One of the North’s oldest sports has honed its approach to getting more kids on the ice and in the game.
By Al Parker | March 14, 2020
After poking the puck past the opposing goalie, the energetic young hockey player got high-fives from teammates, then briskly skated to the bench for a 90-second shift change.
“That was SOOOO cool,” she squealed, with all the enthusiasm that an 8-year-old girl can muster.
The youngster was one of almost 700 7- and 8-year-old hockey players to play in the Michigan Amateur Hockey Association’s (MAHA) Mite Jamboree in mid-February at Centre Ice Arena in Traverse City.
“Youth hockey is alive and well,” said MAHA President George Atkinson. “Like all sports, we face challenges, but hockey is growing, while many other youth sports are down.”
Seventy-four teams from across the Lower Peninsula gathered for the three-day event. They came from Grand Rapids, Muskegon, Jackson, Kalamazoo, Gaylord, Kalkaska, Lapeer, Rockford, Petoskey, Flint, Saginaw, Plymouth, Big Rapids, and the metro Detroit area. The Centre Ice parking lots were jammed with vehicles during the three-day event, with some spilling out to nearby roads.
The Centre Ice lobby area and concession stands were abuzz with activity with teams coming and going from the 7 am start to the final game each day. It’s all hockey, all the time.
“It’s certainly a big weekend for us,” said Kurt Schrank, the arena’s ice scheduler. “We had a couple of hundred kids the first year, and this year we had a little over 100 from GTHA [Grand Traverse Hockey Association] and 550 or so from the rest of the state.”
While there is no specific data on the economic impact of the event to Traverse City, most of the visiting teams stay in local hotels and eat at nearby restaurants, according to Schrank. “It has to be good for the area,” he said.
Each team was composed of six to nine players and played at least four and up to six games. Four skaters and a goalie are on the ice at any one time. Each game lasts 21 minutes. Every 90 seconds there’s a buzzer to signal a shift change, giving each player plenty of ice time. There’s no body checking allowed.
In addition to the Centre Ice event, MAHA sponsors three other jamborees — in Chelsea in November, Burton in December, and East Lansing in January. The TC event is the largest of the four annual gatherings.
Adam Schmidt, of Petoskey, coaches his son Cooper’s team. “This event gives us a pretty diverse group of teams,” he said. “We usually play the same teams in Petoskey, but you come here, and you can get to play a good group from across the state.”
Cooper got into hockey last year, as a 7-year-old. “He wanted to learn to skate,” said Schmidt. “And that just snowballed into hockey. He likes the skating and doing things out there on the ice.”
Schmidt’s team lost their first two games of the Jamboree, but that didn’t dampen their enthusiasm. “Some could care less,” he said. “They just enjoy the playing. Some take it to heart, but they all have fun.”
The Petoskey Area Hockey Association (PAHA) hosedt its own Mites Tournament on March 14–15 at the Petoskey Ice Arena in Harbor Springs.
Traverse City resident Tim White grew up in Chicago and is an avid Blackhawks fan. He coaches his son’s 8-under team. White played intramural hockey in college and still plays on a GTHA men’s team. His 12-year-old son is on a PeeWee team, his 10-year-old daughter plays on a 10-under squad, and his 7-year-old plays, too.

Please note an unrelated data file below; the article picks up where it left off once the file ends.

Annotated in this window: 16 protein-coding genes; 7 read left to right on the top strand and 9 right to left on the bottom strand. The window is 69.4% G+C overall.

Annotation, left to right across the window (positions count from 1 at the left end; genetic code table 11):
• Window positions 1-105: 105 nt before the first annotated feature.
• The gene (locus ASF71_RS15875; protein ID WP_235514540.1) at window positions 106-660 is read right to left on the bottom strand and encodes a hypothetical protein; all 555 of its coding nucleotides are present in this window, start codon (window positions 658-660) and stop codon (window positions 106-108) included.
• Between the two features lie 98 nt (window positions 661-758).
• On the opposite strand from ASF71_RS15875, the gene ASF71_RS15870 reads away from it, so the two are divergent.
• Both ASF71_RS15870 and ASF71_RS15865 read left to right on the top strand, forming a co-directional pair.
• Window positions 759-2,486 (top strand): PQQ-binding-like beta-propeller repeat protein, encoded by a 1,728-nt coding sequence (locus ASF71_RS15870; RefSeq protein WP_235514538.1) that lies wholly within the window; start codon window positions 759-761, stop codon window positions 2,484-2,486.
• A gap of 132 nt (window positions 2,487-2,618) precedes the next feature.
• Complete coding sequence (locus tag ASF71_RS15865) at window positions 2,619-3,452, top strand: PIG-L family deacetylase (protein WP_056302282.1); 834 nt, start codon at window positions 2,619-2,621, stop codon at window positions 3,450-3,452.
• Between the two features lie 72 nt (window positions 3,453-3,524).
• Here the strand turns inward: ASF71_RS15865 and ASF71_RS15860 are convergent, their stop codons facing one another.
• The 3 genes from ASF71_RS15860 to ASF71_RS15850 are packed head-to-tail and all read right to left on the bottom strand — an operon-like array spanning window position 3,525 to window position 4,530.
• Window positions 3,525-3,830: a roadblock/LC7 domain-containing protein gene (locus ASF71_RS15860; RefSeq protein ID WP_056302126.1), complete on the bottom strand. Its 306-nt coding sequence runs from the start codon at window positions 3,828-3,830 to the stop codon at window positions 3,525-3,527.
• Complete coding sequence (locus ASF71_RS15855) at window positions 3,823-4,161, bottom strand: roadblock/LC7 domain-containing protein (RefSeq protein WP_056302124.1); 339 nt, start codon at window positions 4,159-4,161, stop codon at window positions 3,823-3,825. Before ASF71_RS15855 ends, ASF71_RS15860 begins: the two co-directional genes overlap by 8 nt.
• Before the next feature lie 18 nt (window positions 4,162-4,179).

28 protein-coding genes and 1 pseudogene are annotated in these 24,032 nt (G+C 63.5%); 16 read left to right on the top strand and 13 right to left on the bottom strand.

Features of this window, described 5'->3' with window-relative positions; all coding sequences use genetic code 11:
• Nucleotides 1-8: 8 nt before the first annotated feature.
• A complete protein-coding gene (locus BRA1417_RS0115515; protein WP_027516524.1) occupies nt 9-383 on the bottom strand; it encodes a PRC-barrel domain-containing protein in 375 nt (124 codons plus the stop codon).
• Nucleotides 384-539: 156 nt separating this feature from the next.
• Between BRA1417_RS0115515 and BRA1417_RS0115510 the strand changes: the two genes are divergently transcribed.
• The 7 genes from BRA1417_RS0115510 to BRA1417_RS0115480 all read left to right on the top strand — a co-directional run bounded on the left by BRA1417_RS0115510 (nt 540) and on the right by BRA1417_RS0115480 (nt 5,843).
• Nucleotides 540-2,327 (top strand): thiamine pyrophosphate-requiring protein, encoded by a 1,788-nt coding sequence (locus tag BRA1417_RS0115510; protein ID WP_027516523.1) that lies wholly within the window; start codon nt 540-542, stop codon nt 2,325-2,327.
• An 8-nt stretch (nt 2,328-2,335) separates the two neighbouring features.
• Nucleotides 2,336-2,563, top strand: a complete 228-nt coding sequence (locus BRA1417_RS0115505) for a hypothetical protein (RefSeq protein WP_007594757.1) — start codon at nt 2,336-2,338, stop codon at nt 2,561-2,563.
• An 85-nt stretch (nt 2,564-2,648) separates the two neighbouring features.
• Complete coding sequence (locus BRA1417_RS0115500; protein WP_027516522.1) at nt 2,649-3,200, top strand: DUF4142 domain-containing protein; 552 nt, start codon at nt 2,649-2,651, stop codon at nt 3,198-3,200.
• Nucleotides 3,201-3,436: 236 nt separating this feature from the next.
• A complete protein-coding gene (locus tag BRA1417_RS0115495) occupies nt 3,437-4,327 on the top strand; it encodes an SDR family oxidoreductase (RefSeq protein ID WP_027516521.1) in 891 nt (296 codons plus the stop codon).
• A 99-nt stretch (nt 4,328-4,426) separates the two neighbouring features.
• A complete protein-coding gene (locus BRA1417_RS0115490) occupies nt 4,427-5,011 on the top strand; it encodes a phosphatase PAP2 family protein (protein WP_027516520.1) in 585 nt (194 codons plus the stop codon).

“The kids wanted to play, so I began coaching,” he said with a laugh. “We’re here [at Centre Ice] a lot from September to March. I enjoy sharing the experience with my kids. We’re really a hockey family.”
Getting into youth hockey doesn’t have to be an expensive proposition, Schrank said. “For some of the mites, if they get their own skates and helmets, we can provide everything else,” he said. “If they want to buy all of their own equipment, you could outfit them for $200 to $300.”
The GTHA conducts an equipment swap each August, before the season starts in September.
One of the factors in the growing popularity of youth hockey is an innovative training program called American Development Model, or ADM. It’s a national program from USA Hockey and stresses age-appropriate, age-specific competition and training for boys and girls. It emphasizes skill development and long-term athletic training principles.
Launched in New York City in 1937, USA Hockey is now in all 50 states and includes more than a million players, coaches, officials, parents and volunteers. Its primary emphasis is on the support and development of grassroots hockey programs, such as GTHA.
ADM stresses small-area games, so games of 7- and 8-year-olds are half the size of the full rink; removable boards halve the ice so two games are held at once. For even younger players, their playing surfaces are cross-ice, using the width of the normal rink as the length.
“It used to be that on a full-length rink the younger players would get bored when the action was at the other end,” said one veteran coach. “Now they play on half a rink, and everyone stays involved.”
Practices are designed to include a lot of activity. Players don’t spend time waiting in line to participate in drills or games. Coaches are urged to make sure each player is active for 40 minutes in a 60-minute practice.
Players are taught skating skills, puck control, passing and receiving passes, shooting, body contact and goaltending. They are also introduced to nutritional importance, including proper hydration and good eating habits. “I like it,” said White. “It enables the kids to build skills in a short time. It’s age appropriate and helps the kids while they’re still learning.”
Grand Traverse Hockey Association at 231 933-4842 or www.tchockey.com.
Petoskey Area Hockey Association at www.petoskeyhockey.com.
Otsego County Hockey Association at www.gaylordhockey.com.
Cadillac Area Hockey Association at www.cadillachockey.com.